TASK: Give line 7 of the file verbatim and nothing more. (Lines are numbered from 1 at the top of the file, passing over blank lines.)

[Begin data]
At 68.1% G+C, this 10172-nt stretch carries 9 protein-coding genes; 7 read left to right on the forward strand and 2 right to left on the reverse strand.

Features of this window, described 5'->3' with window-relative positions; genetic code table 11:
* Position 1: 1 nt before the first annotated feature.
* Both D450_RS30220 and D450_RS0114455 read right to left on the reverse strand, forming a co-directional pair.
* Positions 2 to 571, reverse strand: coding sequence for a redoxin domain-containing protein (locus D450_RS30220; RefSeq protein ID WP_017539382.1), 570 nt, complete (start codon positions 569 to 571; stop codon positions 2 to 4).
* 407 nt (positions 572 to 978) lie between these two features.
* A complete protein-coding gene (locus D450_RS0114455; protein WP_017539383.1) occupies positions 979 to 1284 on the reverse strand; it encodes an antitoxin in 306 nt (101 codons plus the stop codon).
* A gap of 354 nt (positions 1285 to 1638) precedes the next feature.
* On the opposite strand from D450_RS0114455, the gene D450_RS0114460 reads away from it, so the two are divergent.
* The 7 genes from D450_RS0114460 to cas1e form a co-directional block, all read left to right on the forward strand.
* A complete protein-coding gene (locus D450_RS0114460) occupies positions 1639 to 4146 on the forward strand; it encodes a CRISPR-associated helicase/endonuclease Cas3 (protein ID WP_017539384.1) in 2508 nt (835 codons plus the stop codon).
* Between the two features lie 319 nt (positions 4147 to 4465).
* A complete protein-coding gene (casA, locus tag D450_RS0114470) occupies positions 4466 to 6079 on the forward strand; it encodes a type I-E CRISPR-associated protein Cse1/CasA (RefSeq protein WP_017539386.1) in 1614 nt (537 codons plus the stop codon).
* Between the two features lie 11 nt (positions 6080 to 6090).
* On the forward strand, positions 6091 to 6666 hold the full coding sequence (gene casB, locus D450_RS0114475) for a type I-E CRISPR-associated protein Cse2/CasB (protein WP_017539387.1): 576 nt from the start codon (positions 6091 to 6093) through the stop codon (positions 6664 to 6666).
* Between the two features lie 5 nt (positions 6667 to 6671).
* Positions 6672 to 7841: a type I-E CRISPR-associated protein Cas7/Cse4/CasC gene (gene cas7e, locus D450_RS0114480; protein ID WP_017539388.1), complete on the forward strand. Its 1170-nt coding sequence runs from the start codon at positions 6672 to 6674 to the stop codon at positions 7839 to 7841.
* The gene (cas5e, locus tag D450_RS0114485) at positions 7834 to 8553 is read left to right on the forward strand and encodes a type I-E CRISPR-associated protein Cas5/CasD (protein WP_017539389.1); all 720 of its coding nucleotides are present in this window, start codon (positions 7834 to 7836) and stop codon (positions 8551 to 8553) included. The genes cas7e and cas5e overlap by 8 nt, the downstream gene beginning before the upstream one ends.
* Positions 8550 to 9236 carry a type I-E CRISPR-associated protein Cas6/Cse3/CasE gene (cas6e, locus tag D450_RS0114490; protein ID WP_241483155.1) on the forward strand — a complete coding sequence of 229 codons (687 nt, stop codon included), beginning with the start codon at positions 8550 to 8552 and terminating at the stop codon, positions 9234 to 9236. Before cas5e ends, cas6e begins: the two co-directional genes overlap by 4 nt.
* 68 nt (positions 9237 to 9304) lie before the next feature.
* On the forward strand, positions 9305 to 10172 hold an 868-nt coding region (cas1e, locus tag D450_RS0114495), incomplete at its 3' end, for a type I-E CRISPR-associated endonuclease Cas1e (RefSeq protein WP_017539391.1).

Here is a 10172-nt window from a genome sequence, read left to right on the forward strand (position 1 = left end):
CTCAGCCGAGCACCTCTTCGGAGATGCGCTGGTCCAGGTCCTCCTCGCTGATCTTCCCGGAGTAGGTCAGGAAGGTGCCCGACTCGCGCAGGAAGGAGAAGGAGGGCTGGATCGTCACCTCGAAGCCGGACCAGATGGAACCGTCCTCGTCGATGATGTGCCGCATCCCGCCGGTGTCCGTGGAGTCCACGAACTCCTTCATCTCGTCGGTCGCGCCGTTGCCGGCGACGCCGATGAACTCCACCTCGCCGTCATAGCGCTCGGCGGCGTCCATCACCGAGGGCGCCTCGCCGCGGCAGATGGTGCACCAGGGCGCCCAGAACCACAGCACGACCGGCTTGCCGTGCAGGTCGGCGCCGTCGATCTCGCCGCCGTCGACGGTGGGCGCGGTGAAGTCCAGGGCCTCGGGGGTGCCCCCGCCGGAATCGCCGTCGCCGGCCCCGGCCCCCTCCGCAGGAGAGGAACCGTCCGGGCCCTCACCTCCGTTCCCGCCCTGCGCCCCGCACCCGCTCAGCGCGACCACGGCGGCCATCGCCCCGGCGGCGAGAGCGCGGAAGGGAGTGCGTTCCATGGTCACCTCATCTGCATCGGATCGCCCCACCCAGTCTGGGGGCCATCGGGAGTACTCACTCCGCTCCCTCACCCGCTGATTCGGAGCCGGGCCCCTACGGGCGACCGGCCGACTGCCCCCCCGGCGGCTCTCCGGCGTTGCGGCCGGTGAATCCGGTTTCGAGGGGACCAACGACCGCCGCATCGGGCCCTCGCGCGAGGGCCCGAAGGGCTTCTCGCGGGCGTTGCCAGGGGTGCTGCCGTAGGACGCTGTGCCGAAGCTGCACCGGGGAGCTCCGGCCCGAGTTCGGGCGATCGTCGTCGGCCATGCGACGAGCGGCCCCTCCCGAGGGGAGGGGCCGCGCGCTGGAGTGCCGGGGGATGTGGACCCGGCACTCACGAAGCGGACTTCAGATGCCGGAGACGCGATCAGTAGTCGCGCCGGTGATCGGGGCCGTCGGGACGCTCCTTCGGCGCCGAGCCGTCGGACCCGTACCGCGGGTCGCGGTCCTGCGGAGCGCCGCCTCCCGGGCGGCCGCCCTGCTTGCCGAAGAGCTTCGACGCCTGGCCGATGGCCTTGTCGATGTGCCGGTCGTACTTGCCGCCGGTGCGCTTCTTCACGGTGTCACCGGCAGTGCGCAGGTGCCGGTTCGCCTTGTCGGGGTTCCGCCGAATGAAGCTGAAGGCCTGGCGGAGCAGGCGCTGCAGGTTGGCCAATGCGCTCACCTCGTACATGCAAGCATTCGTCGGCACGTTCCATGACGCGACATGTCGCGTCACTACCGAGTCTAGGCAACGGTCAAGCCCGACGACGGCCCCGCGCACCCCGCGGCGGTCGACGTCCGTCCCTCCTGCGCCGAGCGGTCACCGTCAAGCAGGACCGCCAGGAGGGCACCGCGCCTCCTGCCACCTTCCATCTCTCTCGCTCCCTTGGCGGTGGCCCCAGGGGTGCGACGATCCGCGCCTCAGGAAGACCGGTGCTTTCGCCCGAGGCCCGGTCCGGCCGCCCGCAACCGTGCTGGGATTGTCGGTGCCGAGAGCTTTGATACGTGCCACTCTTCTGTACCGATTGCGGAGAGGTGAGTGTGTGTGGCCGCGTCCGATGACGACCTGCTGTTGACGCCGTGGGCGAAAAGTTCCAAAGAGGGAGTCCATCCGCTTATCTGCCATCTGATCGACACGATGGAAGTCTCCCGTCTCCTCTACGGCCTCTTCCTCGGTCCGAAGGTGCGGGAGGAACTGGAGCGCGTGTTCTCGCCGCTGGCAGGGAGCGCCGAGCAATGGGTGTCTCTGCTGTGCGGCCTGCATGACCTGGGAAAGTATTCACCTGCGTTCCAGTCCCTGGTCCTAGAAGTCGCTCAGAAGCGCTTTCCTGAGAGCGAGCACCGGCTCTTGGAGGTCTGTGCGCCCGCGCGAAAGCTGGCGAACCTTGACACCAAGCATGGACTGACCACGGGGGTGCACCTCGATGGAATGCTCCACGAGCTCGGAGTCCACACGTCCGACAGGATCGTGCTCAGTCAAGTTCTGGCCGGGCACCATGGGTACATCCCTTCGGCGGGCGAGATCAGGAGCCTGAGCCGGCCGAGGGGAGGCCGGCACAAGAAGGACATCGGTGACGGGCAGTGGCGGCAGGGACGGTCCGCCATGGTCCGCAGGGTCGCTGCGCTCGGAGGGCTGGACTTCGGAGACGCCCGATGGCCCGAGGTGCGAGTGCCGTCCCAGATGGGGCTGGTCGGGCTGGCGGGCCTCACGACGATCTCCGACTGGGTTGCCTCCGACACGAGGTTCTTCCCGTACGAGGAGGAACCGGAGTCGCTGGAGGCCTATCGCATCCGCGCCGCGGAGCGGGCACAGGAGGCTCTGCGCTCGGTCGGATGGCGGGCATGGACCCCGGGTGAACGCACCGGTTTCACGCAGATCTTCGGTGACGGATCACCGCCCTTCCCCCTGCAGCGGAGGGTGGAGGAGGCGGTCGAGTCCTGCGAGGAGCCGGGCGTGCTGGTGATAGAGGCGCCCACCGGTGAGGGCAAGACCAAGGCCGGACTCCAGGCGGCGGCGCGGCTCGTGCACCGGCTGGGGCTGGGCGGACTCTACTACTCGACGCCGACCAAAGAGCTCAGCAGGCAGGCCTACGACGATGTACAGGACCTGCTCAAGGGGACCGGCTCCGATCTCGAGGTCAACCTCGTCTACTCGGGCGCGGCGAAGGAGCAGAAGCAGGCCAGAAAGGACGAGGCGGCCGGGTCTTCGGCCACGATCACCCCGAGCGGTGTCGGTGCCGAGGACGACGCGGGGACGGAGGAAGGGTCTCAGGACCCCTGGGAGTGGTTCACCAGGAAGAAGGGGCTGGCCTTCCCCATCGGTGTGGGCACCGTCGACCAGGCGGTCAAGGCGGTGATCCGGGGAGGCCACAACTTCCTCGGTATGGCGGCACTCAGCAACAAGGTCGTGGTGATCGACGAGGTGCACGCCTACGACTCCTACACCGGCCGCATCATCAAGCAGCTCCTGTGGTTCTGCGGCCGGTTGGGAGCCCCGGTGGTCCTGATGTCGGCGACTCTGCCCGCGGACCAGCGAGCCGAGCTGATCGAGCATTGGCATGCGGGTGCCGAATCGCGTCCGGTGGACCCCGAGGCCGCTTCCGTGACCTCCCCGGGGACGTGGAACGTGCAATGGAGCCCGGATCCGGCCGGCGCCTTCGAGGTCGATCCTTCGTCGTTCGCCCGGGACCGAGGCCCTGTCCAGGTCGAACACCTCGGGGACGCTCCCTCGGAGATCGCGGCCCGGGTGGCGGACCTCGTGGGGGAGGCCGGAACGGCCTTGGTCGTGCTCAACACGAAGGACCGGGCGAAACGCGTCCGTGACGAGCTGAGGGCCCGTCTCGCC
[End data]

* A complete protein-coding gene (locus D450_RS0114455; protein WP_017539383.1) occupies positions 979 to 1284 on the reverse strand; it encodes an antitoxin in 306 nt (101 codons plus the stop codon).